Take us through a day in your life, from a possible morning routine through to your work, please.
I would love to have a routine. Because I am very productive when I follow a routine. But that's not possible at the moment because there are so many things that I have to do that usually are not even related directly to music. I even I wake up at a different time every day, I do different things.
But I can talk about my ideal routine, like what I was doing last year when I was not that busy. I would wake up at 6:30 because I'm a morning person, have a tea. At 7:00, I would reply to some emails and WhatsApp. The advantage of doing this in the early morning is that everyone is asleep, and you can answer messages and they don't reply.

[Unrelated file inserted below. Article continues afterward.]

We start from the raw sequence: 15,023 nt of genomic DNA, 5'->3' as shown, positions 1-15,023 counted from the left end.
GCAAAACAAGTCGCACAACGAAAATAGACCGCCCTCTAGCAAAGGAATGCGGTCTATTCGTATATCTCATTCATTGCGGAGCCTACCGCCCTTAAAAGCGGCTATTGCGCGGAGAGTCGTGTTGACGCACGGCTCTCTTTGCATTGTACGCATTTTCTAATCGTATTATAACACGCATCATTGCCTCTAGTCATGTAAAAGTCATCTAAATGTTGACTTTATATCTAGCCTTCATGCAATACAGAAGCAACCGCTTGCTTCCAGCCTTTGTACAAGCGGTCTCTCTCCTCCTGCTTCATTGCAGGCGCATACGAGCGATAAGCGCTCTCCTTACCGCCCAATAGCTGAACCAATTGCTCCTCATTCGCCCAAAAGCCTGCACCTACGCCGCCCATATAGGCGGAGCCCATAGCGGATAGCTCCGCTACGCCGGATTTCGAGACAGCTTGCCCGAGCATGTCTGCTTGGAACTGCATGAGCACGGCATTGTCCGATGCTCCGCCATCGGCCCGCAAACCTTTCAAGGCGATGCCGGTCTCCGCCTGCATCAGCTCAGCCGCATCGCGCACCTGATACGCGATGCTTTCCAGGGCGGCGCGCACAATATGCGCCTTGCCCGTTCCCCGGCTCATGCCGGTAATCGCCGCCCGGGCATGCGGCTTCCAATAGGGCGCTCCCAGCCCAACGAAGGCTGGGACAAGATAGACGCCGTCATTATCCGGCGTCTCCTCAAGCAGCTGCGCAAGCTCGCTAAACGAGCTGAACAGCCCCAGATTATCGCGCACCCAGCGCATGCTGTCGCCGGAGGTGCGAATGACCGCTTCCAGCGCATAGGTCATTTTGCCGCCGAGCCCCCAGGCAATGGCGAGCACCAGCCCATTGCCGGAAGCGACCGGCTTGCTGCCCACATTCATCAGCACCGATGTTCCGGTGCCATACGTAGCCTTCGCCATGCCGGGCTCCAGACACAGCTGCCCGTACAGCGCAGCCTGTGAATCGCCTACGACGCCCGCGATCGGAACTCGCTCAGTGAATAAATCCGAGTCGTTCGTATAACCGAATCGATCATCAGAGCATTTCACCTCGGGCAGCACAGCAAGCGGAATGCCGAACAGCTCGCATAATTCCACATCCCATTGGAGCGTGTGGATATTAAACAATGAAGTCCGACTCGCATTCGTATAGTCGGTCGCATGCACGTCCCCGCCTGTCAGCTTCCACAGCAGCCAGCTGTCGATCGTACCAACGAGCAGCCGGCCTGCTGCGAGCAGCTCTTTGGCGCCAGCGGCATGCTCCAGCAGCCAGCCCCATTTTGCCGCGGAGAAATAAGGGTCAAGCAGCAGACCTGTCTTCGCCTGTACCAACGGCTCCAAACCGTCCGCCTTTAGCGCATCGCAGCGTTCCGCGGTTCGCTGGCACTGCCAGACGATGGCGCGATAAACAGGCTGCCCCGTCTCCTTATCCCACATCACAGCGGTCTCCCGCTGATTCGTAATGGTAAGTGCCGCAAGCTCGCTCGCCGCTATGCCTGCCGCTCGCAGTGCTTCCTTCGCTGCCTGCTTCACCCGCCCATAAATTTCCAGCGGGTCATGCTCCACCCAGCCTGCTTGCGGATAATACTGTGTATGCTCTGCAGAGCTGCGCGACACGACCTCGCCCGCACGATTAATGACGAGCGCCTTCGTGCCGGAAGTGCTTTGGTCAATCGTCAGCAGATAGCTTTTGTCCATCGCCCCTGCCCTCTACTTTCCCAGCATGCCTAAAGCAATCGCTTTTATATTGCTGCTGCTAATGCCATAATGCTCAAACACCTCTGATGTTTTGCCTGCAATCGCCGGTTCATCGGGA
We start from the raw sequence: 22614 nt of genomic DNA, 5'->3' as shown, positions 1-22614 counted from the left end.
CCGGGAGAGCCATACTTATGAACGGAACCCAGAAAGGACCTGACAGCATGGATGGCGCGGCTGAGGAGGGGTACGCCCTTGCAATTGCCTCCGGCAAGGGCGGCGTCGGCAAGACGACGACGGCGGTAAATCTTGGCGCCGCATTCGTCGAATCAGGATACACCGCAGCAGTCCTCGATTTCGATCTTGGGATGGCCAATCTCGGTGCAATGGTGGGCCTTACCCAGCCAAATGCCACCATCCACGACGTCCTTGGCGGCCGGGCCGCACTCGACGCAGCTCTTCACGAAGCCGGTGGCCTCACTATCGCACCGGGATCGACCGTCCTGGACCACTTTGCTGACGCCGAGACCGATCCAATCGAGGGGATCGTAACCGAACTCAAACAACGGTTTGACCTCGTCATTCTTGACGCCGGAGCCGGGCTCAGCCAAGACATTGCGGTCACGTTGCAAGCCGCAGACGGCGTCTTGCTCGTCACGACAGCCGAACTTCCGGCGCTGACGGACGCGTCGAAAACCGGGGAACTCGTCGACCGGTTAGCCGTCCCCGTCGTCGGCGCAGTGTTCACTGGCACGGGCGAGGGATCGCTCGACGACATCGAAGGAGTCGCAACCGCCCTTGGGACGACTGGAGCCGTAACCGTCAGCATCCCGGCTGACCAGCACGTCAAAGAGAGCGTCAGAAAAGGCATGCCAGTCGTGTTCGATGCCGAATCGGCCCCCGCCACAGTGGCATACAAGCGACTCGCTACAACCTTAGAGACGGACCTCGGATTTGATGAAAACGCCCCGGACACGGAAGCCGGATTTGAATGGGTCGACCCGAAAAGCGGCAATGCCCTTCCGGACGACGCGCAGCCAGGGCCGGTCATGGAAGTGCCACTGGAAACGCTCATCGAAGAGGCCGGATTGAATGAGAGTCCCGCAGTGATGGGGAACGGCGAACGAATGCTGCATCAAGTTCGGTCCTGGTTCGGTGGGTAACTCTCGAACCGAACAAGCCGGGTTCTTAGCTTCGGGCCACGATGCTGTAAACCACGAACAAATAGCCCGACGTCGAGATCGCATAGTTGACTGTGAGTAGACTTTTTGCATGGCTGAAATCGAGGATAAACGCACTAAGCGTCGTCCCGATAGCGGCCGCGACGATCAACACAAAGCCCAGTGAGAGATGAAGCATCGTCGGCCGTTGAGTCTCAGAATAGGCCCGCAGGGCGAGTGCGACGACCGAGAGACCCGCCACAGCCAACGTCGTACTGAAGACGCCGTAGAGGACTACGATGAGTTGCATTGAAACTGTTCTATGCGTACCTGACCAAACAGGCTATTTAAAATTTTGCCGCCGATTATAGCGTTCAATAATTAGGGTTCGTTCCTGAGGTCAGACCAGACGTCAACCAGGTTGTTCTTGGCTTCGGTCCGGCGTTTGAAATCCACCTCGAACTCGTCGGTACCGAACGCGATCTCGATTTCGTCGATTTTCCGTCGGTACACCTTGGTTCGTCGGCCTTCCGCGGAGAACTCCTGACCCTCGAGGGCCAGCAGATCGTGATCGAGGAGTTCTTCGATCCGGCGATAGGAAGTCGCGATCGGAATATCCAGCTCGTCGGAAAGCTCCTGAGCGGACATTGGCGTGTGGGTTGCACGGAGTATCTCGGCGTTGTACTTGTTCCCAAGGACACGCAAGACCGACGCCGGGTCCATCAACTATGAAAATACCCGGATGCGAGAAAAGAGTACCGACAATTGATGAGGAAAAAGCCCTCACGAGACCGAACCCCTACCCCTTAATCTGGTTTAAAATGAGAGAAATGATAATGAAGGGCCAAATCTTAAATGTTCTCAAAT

I also like making music in the early morning. I will turn on my computer and start producing some some work that I have to do or mixing or finishing some stuff. And then when it's 9:30 I usually start making noise because the neighbours are up. So I can, for example, play the piano for two hours. I would love to play piano every day for two hours. And then also I can do my vocal training.
I would love to play piano for two hours every day and sing for one hour every day. And then work out for one hour because that helps your mind to refresh and feel empowered and also your body. For me that's enough in terms of practise: Two hours of piano and one hour of of singing and two hours of music production and I I would also like to have some time to read about music or watch stuff related to music. But that's an ideal that never happens to be honest.